Fortunately, we have at our disposal a fleeting Biblical allusion that provides us with the key for unraveling some of the obscurity.  In order to appreciate its significance, let us first consider the following remarkable fact: all of us are already well aware that from the moment of the Exodus until the entry into the land of Canaan some forty years elapse.  The pivotal episodes of the entire period, the trials and triumphs, successes and failures, are described at great length in the narrative sections that constitute much of Sefer Shemot and Sefer Bemidbar.  The Torah devotes a great deal of attention to the events that lead up to the Exodus, to the subsequent journey from Egypt to Sinai, to the Revelation of God's ten guiding principles at that mount, to the debacle of the Golden Calf and God's forgiveness, and to the people's energetic endeavor to craft and erect the Tabernacle as they encamp at its foothills.  At Sinai the people of Israel remain for almost a year and there they receive the bulk of the Torah's commands, as contained in Sefer Vayikra.  Finally, as the Book of Bemidbar opens, they are bidden to break up camp as the Cloud of Glory lifts off of the Tabernacle and the Ark of the Covenant begins its trek towards the land.  As they approach its borders and reach the oasis of Kadesh Barnea, the Spies are sent to search out the land but they return with frightening reports of Canaanite invincibility and implied Israelite weakness.  The people tragically fall prey to their inflated claims, surrender their trust in God's saving support, and that entire generation is consequently condemned to wander aimlessly in the wilderness and to expire.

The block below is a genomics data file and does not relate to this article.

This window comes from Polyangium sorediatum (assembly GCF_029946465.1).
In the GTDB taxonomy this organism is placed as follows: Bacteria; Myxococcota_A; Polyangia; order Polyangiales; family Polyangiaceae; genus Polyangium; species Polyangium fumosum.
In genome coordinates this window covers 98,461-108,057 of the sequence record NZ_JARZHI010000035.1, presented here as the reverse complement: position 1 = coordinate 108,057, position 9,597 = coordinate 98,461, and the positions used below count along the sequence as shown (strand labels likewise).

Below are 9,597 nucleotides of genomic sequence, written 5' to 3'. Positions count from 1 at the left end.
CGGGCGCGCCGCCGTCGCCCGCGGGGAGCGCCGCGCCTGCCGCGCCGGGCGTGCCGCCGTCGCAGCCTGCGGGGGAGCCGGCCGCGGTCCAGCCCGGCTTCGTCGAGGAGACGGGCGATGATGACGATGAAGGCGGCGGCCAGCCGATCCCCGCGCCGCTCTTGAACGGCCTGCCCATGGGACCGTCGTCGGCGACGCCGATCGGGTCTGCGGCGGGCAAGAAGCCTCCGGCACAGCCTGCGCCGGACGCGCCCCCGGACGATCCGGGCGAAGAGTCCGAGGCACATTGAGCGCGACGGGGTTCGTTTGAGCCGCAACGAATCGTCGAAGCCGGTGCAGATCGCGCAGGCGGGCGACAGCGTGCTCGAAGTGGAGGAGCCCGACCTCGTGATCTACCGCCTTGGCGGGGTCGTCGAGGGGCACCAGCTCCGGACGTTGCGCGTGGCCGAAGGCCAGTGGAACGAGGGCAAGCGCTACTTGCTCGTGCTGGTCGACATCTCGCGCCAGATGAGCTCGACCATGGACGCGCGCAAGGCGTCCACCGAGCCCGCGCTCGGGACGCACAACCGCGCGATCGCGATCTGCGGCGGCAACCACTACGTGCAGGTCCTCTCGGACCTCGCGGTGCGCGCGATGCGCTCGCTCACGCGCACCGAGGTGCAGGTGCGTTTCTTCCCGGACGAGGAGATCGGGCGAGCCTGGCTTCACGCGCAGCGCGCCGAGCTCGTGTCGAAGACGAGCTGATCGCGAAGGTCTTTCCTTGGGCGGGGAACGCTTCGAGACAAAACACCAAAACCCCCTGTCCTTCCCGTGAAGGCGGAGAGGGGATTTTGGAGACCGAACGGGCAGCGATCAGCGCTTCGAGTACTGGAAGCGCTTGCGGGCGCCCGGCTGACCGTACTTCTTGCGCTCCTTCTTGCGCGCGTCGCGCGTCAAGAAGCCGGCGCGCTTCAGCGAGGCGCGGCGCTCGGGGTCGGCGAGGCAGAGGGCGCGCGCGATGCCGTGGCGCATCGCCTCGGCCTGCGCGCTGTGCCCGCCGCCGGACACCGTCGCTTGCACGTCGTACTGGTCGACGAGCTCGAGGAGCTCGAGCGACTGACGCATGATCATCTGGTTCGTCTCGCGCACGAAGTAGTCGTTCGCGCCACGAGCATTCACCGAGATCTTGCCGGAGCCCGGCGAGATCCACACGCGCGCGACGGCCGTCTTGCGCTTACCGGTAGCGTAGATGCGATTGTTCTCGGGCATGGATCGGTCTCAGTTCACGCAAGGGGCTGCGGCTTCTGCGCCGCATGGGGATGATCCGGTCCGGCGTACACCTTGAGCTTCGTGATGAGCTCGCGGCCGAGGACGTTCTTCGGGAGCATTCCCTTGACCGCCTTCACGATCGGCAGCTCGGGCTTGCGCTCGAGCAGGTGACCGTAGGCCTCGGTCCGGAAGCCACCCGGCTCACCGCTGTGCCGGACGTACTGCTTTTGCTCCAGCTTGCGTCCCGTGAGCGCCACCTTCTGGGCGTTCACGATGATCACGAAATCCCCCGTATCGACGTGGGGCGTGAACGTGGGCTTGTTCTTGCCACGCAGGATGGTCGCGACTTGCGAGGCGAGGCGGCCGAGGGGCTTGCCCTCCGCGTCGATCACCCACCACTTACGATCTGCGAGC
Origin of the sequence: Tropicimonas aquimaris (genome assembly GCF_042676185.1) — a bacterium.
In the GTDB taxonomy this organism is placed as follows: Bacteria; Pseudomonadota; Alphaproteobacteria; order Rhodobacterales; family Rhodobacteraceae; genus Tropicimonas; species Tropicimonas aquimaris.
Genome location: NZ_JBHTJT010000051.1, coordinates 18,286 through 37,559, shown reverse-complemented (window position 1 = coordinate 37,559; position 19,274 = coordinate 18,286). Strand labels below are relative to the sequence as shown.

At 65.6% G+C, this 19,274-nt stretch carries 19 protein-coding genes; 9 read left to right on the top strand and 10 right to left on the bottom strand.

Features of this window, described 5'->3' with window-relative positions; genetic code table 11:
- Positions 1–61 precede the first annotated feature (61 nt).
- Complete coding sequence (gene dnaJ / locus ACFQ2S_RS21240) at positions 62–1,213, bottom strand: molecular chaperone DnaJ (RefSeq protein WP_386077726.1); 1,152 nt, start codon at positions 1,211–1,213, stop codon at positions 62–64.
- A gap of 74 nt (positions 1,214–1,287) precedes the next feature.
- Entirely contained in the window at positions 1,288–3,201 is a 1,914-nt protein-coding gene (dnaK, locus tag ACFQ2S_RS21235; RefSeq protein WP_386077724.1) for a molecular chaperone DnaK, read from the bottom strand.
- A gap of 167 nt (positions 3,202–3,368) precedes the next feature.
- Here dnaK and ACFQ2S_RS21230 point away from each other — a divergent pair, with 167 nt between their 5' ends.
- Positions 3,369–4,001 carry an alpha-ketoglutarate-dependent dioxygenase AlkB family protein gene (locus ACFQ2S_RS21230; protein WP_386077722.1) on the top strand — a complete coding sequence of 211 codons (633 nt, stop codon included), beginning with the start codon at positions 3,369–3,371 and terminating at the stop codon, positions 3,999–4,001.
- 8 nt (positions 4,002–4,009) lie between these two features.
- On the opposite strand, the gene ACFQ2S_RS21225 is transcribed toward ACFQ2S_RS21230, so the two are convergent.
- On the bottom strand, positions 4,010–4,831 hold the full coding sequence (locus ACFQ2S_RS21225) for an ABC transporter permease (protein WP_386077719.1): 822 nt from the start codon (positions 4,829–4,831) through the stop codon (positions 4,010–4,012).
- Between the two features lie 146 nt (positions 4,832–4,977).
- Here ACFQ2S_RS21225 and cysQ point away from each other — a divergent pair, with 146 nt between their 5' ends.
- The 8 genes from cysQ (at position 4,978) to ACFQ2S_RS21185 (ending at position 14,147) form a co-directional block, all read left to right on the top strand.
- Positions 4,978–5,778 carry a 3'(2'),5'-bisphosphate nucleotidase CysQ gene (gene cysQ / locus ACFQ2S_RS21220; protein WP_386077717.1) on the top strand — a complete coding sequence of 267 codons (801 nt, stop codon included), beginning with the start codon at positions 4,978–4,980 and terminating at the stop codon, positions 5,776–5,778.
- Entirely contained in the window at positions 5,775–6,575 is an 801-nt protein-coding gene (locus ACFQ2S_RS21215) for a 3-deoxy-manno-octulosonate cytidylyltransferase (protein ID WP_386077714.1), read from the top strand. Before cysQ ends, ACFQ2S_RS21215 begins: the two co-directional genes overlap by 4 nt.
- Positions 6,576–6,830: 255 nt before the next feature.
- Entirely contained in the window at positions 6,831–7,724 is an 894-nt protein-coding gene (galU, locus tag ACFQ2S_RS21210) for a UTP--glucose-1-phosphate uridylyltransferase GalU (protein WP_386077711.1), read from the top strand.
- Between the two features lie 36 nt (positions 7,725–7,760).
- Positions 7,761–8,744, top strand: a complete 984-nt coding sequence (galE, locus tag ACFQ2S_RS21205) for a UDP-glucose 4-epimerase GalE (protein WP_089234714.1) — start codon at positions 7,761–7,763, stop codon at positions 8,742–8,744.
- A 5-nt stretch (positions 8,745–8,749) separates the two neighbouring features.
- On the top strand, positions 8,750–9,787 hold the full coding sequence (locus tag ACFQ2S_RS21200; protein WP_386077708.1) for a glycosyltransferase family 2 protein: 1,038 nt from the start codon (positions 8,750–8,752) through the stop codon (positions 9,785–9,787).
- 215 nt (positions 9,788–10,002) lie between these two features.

Almost forty years later, the Torah again picks up the thread of the narrative with the description of the people's arrival at the wilderness of Zin, 'in the first month of the fortieth year' (Bemidbar 20:1).  There Miriam dies, Moshe and Aharon strike the rock, and, notwithstanding the brothers' loss of the gift of the land, the inexorable march of the people of Israel towards Canaan continues apace.  Skirting the territory of Edom, Moav and Amon, they find themselves east of the Yarden and in direct confrontation with Sichon, the mighty king of the Amorites whom they defeat in battle.  Og king of the northern region of Bashan is vanquished next, leaving the people encamped on the Yarden's eastern stretches with no opposition barring their entry into Canaan.